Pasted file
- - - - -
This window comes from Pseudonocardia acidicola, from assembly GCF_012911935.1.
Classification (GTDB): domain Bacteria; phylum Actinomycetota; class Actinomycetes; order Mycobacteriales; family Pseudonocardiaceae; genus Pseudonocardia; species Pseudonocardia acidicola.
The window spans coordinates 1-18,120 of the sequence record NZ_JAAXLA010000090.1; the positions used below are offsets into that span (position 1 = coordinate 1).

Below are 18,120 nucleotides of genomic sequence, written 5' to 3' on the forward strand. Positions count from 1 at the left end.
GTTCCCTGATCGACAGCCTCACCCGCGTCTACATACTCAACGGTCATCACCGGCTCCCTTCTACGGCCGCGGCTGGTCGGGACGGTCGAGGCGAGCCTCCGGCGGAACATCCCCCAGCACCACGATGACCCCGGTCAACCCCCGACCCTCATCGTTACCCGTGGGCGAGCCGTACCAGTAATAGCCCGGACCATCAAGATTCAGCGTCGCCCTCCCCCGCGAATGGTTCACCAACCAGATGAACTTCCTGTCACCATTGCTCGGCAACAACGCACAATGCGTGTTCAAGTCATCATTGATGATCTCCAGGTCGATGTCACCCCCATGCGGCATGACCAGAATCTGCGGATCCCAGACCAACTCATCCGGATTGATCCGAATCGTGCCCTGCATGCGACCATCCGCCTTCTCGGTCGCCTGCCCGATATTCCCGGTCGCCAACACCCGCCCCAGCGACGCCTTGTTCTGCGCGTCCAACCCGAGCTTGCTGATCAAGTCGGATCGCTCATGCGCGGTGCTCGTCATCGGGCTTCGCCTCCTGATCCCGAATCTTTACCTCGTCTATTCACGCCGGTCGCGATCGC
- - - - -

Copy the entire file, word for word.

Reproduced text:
This window comes from Pseudonocardia acidicola, from assembly GCF_012911935.1.
Classification (GTDB): domain Bacteria; phylum Actinomycetota; class Actinomycetes; order Mycobacteriales; family Pseudonocardiaceae; genus Pseudonocardia; species Pseudonocardia acidicola.
The window spans coordinates 1-18,120 of the sequence record NZ_JAAXLA010000090.1; the positions used below are offsets into that span (position 1 = coordinate 1).

Below are 18,120 nucleotides of genomic sequence, written 5' to 3' on the forward strand. Positions count from 1 at the left end.
GTTCCCTGATCGACAGCCTCACCCGCGTCTACATACTCAACGGTCATCACCGGCTCCCTTCTACGGCCGCGGCTGGTCGGGACGGTCGAGGCGAGCCTCCGGCGGAACATCCCCCAGCACCACGATGACCCCGGTCAACCCCCGACCCTCATCGTTACCCGTGGGCGAGCCGTACCAGTAATAGCCCGGACCATCAAGATTCAGCGTCGCCCTCCCCCGCGAATGGTTCACCAACCAGATGAACTTCCTGTCACCATTGCTCGGCAACAACGCACAATGCGTGTTCAAGTCATCATTGATGATCTCCAGGTCGATGTCACCCCCATGCGGCATGACCAGAATCTGCGGATCCCAGACCAACTCATCCGGATTGATCCGAATCGTGCCCTGCATGCGACCATCCGCCTTCTCGGTCGCCTGCCCGATATTCCCGGTCGCCAACACCCGCCCCAGCGACGCCTTGTTCTGCGCGTCCAACCCGAGCTTGCTGATCAAGTCGGATCGCTCATGCGCGGTGCTCGTCATCGGGCTTCGCCTCCTGATCCCGAATCTTTACCTCGTCTATTCACGCCGGTCGCGATCGC